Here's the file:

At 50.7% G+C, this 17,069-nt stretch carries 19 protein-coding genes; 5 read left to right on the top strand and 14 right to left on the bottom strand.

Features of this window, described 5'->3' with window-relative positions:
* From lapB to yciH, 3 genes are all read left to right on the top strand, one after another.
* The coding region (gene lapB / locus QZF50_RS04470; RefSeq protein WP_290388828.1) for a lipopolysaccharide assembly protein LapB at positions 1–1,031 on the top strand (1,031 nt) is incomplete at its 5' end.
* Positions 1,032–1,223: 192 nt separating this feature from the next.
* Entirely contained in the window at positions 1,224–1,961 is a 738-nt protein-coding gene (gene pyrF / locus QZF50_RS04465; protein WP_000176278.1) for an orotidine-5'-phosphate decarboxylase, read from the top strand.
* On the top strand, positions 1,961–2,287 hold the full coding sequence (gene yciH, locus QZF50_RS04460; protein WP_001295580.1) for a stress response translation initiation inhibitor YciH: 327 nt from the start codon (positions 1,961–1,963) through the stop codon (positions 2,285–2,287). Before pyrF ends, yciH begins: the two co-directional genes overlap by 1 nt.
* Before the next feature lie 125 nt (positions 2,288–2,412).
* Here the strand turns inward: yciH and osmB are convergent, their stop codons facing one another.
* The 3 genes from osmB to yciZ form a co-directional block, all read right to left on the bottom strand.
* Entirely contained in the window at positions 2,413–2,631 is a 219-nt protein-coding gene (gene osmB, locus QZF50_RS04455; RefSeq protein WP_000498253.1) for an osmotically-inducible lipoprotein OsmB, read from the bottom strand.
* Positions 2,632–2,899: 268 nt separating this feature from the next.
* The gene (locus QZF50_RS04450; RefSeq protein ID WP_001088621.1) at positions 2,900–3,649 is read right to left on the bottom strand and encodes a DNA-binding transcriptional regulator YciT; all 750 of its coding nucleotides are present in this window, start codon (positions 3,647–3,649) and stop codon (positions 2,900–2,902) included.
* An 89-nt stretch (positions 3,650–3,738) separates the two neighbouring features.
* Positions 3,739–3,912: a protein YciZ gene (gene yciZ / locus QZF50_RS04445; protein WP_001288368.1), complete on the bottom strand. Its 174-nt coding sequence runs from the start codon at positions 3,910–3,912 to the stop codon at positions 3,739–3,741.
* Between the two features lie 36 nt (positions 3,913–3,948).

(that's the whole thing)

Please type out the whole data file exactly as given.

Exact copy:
At 50.7% G+C, this 17,069-nt stretch carries 19 protein-coding genes; 5 read left to right on the top strand and 14 right to left on the bottom strand.

Features of this window, described 5'->3' with window-relative positions:
* From lapB to yciH, 3 genes are all read left to right on the top strand, one after another.
* The coding region (gene lapB / locus QZF50_RS04470; RefSeq protein WP_290388828.1) for a lipopolysaccharide assembly protein LapB at positions 1–1,031 on the top strand (1,031 nt) is incomplete at its 5' end.
* Positions 1,032–1,223: 192 nt separating this feature from the next.
* Entirely contained in the window at positions 1,224–1,961 is a 738-nt protein-coding gene (gene pyrF / locus QZF50_RS04465; protein WP_000176278.1) for an orotidine-5'-phosphate decarboxylase, read from the top strand.
* On the top strand, positions 1,961–2,287 hold the full coding sequence (gene yciH, locus QZF50_RS04460; protein WP_001295580.1) for a stress response translation initiation inhibitor YciH: 327 nt from the start codon (positions 1,961–1,963) through the stop codon (positions 2,285–2,287). Before pyrF ends, yciH begins: the two co-directional genes overlap by 1 nt.
* Before the next feature lie 125 nt (positions 2,288–2,412).
* Here the strand turns inward: yciH and osmB are convergent, their stop codons facing one another.
* The 3 genes from osmB to yciZ form a co-directional block, all read right to left on the bottom strand.
* Entirely contained in the window at positions 2,413–2,631 is a 219-nt protein-coding gene (gene osmB, locus QZF50_RS04455; RefSeq protein WP_000498253.1) for an osmotically-inducible lipoprotein OsmB, read from the bottom strand.
* Positions 2,632–2,899: 268 nt separating this feature from the next.
* The gene (locus QZF50_RS04450; RefSeq protein ID WP_001088621.1) at positions 2,900–3,649 is read right to left on the bottom strand and encodes a DNA-binding transcriptional regulator YciT; all 750 of its coding nucleotides are present in this window, start codon (positions 3,647–3,649) and stop codon (positions 2,900–2,902) included.
* An 89-nt stretch (positions 3,650–3,738) separates the two neighbouring features.
* Positions 3,739–3,912: a protein YciZ gene (gene yciZ / locus QZF50_RS04445; protein WP_001288368.1), complete on the bottom strand. Its 174-nt coding sequence runs from the start codon at positions 3,910–3,912 to the stop codon at positions 3,739–3,741.
* Between the two features lie 36 nt (positions 3,913–3,948).